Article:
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Camosun soon to have new Aboriginal Gathering Place

Architects drawing of the Aboriginal Gathering Place at Camosun.June 17, 2010

Three eagles circled far above, as the construction foreman was asked to delay the start of Camosun’s new Aboriginal Gathering Place. It was important to first hold a blessing ceremony, he was told, before any land was disturbed.

On May 5, 2010, Camosun’s Aboriginal Education and Community Connections (AECC) department held the blessing ceremony at Lansdowne campus, where the new Aboriginal Gathering Place is now being built. Lansdowne campus sits on Coast Salish land, and was known as a place to gather camas bulbs, a main staple in the traditional diets of First Nations people.

To guide the blessing ceremony, AECC invited two well-respected spiritual leaders: Mary Ann Thomas of the Esquimalt First Nation and Elmer George of the Songhees, or Lekwungen Nation.

It’s about respect

“Mary Ann explained why we need this ceremony to show our respect for the land,” says Sandee Mitchell, AECC faculty member. “It’s to ask our ancestors for permission to disturb the land and to explain to the ancestors what the land will be used for. We show our respect to the people who came before us and ask their permission to remove some earth and rock, in order to create a special gathering place for students and community. And we pray for the protection and safety of the workers as they create this new structure.”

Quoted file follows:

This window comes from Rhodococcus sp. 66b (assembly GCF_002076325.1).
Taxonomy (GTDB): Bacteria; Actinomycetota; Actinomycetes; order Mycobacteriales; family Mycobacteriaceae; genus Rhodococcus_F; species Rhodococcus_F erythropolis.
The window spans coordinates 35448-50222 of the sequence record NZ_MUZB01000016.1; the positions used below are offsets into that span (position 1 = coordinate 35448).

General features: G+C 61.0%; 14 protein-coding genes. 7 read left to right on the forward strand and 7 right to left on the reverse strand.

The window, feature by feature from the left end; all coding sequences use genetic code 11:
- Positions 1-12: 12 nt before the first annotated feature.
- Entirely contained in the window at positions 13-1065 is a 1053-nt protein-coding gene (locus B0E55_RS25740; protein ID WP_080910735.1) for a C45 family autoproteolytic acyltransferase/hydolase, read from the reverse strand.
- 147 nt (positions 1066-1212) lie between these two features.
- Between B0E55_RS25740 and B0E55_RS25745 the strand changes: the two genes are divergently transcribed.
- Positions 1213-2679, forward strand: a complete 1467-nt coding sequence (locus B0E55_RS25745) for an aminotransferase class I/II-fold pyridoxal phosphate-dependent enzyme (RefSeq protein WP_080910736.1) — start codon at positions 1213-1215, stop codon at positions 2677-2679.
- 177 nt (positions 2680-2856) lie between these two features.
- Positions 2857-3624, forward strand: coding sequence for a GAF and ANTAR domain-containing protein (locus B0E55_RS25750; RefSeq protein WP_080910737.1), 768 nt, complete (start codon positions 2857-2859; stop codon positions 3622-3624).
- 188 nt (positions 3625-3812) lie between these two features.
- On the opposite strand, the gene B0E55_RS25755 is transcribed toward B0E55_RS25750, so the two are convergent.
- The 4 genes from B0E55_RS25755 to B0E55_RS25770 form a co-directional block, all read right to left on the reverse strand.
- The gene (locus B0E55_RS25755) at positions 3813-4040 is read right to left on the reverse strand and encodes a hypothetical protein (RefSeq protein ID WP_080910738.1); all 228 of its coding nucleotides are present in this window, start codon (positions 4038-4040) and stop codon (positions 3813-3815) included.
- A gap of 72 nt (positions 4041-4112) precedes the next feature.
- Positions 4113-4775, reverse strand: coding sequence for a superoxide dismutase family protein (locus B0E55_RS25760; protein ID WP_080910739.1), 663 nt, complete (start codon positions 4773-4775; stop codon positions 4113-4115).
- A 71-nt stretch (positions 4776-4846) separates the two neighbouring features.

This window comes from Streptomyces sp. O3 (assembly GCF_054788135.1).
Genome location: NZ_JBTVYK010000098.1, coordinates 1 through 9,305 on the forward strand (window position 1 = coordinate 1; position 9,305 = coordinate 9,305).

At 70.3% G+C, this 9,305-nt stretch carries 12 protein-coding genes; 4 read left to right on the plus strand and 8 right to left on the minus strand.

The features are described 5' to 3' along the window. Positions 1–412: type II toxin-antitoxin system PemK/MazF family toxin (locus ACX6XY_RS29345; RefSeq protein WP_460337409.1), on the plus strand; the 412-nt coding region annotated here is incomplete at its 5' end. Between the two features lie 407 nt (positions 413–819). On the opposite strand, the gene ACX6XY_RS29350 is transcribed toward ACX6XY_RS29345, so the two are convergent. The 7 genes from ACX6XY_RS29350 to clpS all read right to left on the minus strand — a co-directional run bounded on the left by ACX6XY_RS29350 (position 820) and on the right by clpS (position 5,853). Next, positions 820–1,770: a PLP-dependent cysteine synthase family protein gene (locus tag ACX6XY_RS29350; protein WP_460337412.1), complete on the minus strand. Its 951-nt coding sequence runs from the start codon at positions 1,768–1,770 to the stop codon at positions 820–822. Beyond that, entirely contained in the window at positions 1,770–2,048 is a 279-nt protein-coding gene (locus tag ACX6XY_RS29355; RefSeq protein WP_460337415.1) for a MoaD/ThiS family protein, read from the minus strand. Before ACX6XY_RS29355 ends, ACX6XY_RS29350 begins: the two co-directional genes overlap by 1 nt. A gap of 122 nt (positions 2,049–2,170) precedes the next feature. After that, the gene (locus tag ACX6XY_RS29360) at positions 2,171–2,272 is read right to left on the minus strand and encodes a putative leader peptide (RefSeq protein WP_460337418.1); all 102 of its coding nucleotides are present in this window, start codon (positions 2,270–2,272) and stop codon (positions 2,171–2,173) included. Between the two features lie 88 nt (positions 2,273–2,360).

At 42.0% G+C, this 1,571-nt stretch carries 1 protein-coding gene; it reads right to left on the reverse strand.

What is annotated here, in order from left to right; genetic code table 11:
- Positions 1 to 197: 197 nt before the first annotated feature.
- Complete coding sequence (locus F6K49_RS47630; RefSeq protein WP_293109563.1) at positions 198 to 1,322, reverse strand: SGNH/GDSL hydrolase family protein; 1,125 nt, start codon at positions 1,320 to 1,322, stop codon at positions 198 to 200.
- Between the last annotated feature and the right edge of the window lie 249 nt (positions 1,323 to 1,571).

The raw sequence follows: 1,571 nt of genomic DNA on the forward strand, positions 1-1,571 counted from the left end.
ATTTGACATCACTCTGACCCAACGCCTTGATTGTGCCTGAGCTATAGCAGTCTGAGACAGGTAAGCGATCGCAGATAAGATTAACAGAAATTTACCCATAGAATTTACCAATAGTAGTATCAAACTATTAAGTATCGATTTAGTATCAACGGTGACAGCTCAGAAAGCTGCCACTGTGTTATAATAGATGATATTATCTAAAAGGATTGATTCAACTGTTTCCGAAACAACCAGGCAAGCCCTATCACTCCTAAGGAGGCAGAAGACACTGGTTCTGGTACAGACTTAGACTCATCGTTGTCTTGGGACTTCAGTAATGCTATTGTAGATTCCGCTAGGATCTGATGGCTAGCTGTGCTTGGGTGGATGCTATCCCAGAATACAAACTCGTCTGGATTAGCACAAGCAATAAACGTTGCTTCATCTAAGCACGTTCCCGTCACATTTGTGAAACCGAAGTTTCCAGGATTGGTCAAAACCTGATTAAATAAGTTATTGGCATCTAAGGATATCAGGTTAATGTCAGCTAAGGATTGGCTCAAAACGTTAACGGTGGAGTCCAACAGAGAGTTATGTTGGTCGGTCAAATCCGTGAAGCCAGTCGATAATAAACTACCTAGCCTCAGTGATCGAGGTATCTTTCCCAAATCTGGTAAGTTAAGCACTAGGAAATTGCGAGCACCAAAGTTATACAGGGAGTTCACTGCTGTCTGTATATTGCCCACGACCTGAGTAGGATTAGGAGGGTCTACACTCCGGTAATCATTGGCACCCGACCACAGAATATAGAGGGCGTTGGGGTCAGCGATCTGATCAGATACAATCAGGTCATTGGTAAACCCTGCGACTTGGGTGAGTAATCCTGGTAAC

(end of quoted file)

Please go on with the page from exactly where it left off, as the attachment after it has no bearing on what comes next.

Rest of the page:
To begin the ceremony, construction foreman, Dave Mace was asked to mark the exact centre of the new building, and to outline in chalk the outside border. Mace is employed by Canpro Construction Ltd, the company granted the contract to build the gathering place. But Mace also has a personal connection to Camosun: he took university transfer courses in 1989 before deciding to enter the carpentry trade and attended Camosun for the required technical training during his four-year apprenticeship.

A small fire was lit on the centre mark, and four people gathered around it: Sandee Mitchell, Dave Mace, Aboriginal Advisor Faye Martin, and Esquimalt First Nation Chief Andy Thomas.

“It was such an honour to have Chief Thomas participate with us,” says Mitchell. “His presence at the ceremony gives us hope for the future of this sacred place.” The four people then walked in four directions – north, south, east and west – to the border outline. Mary Ann Thomas and Elmer George sang a song of blessing, and said a prayer for the protection of the workers, and for the future students who will use the new facility. The border was painted with red ochre.

Full circle

As the ceremony drew to a close, participants noticed a lone eagle flying overhead, and Mace told the group about the three eagles he had witnessed earlier. It seemed the fourth eagle completed the blessing, and indicated the ancestors’ acceptance of Camosun’s new Aboriginal Gathering Place.

Grand opening this September

Construction will continue through the summer, with an expected completion date in early September. The Salish-inspired structure will have a unique open design, inspired by Lekwungen Elder, Mr. Butch Dick, and developed by Brad Shuya Architect Inc. Funding was provided by BC’s Ministry of Advanced Education.

To honour the opening, AECC will host a second blessing ceremony, which will be open to the public.

Last updated: June 18, 2010 11:35 am

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